Take the example of a high school boy who has the egocentric defense of a turtle — he just wants to be left alone. He becomes the target of a gang of toughs whose egocentric propensity is to torment him, precisely because hes a loner. They harass the hell out of him, until one day his egocentric shell of
Page 26
withdrawal explodes and bang — out comes the shadow. Now he may just get into a fistfight, and even though he gets beat up, he comes out okay –and probably more integrated. On the other hand, he may go get his fathers gun and shoot his tormenters, and a terrible thing has happened. If the energy has been too long and too deeply repressed, something of regrettable conse¬quence can occur.
Do you think that the boy calls his tormenters to him?
Oh, absolutely. At the unconscious level, hes sending a message about what he needs for integration. Kunkel used to say about such a situation that the “archangels” are sent to complete the divine plan.
But the archangels arent necessarily going to take care of you.
Thats right. They just set up the scenario. All we know is that when the arch¬angels become involved, things wont stay the same. What happens next, no¬body can predict. The release of the shadow is not to be taken lightly. Hence, it would be much better if the boy discovered his hostility in therapy, or some other caretaking situation where his shadow can come out gradually.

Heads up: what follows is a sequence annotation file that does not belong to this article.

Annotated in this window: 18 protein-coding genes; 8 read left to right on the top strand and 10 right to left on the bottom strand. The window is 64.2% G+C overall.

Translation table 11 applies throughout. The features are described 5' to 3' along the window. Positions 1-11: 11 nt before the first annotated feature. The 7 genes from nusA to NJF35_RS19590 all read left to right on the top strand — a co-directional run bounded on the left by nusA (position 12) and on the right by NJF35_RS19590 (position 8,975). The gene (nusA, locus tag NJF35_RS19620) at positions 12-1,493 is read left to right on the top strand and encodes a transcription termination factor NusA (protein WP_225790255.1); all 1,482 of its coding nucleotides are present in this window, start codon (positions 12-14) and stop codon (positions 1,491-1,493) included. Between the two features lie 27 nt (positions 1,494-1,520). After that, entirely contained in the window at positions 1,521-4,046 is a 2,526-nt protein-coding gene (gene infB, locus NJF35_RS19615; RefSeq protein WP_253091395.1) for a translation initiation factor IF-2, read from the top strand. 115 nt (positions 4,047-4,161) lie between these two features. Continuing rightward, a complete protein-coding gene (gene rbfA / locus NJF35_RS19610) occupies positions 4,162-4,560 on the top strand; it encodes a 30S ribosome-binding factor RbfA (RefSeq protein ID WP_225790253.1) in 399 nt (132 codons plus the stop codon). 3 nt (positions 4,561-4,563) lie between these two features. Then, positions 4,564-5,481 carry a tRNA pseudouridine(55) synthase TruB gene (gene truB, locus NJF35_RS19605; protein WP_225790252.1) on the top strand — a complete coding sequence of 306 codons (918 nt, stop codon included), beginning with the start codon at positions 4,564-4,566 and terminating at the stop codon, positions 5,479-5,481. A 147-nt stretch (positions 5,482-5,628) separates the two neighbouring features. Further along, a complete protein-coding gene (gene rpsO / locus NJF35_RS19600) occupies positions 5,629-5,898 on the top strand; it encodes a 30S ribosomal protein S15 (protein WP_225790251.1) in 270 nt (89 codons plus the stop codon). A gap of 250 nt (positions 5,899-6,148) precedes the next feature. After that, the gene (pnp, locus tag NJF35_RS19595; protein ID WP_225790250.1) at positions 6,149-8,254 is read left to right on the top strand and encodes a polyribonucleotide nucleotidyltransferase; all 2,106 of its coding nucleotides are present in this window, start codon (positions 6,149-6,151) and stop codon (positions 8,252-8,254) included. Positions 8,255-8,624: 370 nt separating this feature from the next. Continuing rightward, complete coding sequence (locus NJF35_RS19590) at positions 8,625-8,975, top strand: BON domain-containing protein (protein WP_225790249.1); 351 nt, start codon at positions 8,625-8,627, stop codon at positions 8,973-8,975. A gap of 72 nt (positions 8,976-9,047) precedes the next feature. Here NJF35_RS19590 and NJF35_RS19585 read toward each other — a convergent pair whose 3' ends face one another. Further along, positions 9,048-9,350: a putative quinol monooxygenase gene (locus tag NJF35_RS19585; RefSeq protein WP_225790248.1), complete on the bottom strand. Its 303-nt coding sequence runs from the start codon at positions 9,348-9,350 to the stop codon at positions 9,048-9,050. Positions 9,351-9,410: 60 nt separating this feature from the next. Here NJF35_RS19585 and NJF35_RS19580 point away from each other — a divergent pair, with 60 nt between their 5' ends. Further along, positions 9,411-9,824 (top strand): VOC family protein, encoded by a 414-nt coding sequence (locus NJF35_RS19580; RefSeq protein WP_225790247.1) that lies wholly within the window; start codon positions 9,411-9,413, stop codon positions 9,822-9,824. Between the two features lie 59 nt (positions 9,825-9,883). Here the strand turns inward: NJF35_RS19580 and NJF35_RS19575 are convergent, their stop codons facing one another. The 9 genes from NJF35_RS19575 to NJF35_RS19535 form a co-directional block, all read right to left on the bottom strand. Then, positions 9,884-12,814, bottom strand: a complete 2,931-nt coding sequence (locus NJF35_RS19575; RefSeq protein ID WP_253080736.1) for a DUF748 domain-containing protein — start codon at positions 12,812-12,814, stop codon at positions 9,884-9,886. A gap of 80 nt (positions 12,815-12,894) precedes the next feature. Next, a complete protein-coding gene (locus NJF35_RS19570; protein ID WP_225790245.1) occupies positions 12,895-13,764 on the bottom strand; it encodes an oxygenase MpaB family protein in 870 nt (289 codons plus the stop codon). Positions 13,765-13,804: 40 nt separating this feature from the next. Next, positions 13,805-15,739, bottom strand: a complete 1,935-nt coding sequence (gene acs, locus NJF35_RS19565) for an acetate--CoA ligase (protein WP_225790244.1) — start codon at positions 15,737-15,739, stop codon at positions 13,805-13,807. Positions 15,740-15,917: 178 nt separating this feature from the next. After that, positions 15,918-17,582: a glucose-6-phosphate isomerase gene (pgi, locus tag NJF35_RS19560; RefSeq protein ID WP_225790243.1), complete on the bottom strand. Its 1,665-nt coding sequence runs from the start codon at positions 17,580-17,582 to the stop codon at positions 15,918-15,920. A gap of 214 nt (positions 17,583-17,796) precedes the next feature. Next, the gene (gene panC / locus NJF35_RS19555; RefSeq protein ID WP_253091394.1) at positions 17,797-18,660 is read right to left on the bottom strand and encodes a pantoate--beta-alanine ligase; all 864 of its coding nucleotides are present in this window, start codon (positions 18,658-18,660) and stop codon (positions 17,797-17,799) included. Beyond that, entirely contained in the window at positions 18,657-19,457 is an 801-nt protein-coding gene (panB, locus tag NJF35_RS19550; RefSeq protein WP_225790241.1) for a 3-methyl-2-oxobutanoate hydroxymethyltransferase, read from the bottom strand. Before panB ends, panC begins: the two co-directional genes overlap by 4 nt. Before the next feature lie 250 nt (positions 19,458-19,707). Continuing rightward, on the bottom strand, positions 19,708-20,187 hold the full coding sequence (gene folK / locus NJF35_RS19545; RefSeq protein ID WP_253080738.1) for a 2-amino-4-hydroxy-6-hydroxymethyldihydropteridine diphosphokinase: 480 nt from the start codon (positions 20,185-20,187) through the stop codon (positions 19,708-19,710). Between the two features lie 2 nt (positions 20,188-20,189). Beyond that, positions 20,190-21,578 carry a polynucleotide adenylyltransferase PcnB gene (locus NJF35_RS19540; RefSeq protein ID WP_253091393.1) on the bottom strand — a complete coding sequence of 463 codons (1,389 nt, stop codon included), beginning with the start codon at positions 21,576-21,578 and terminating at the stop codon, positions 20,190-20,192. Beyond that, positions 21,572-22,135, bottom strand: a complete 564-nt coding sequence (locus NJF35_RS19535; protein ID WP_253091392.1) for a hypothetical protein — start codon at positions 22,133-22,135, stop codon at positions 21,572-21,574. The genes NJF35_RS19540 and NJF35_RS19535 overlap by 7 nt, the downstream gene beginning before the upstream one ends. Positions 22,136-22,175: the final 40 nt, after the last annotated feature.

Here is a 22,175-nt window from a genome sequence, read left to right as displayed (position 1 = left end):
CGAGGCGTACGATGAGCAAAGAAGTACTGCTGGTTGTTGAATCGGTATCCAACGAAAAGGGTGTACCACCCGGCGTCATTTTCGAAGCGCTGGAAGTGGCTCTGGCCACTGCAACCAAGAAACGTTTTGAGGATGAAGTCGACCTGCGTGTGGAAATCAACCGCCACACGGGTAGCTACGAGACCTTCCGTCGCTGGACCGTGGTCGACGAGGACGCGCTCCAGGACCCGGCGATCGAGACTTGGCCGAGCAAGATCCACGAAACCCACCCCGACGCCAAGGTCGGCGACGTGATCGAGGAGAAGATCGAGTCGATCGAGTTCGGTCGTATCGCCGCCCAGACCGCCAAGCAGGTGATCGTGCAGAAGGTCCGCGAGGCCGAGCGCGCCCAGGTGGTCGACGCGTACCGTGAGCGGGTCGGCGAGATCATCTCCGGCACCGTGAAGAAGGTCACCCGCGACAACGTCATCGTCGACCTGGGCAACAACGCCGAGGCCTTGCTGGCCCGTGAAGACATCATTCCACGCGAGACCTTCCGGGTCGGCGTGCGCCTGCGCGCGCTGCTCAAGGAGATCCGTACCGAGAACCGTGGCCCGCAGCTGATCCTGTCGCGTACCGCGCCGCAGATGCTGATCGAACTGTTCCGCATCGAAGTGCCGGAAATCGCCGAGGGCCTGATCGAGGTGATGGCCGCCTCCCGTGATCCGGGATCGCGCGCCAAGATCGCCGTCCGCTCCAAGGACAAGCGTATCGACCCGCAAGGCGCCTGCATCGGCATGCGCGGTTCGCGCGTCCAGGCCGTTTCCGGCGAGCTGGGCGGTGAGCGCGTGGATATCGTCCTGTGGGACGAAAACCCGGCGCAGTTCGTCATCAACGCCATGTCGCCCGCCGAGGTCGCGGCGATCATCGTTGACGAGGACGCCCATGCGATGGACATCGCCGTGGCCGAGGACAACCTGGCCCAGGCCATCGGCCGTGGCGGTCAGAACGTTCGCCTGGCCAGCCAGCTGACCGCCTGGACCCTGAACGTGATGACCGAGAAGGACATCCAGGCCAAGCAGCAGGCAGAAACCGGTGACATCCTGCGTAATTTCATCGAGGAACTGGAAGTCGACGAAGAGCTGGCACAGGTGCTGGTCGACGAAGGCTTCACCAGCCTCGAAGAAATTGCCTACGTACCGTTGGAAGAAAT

Kunkel made the mysterious statement that “in a showdown, God is al¬ways on the side of the shadow, not the ego.” For all its difficulties, the shadow is closer to the creative source.
Now the ego that is not in an egocentric state is an entirely different mat¬ter; it has a healthy creative relationship to both the shadow and the Self. The ego is not really diminished in the process of integration; it simply becomes less rigid in its boundaries. Theres a tremendous difference between a strong ego and an egocentric ego; the latter is always weak. Individuation, the attain¬ment of ones real potential, cant take place without the strong ego.
Does that mean that its impossible just to be your “Self”?
Thats right. The ego is the necessary vehicle for the expression of the Self, but you have to be willing to put the ego on the line. Its like Moses confront¬ing the voice of God in the burning bush, and then going down to lead the people of Israel out of Egypt. Thats the action of the strong ego.
Sanford, John. Interview by D. Patrick Miller. ”What the Shadow Knows: An Interview with John A. Sanford.” Meeting

the Shadow: The Hidden Power of the Dark Side of Human Nature. Ed. Connie Zweig and Jeremiah Abrams.

Los Angeles: Tarcher, 1990. 19-26. Print.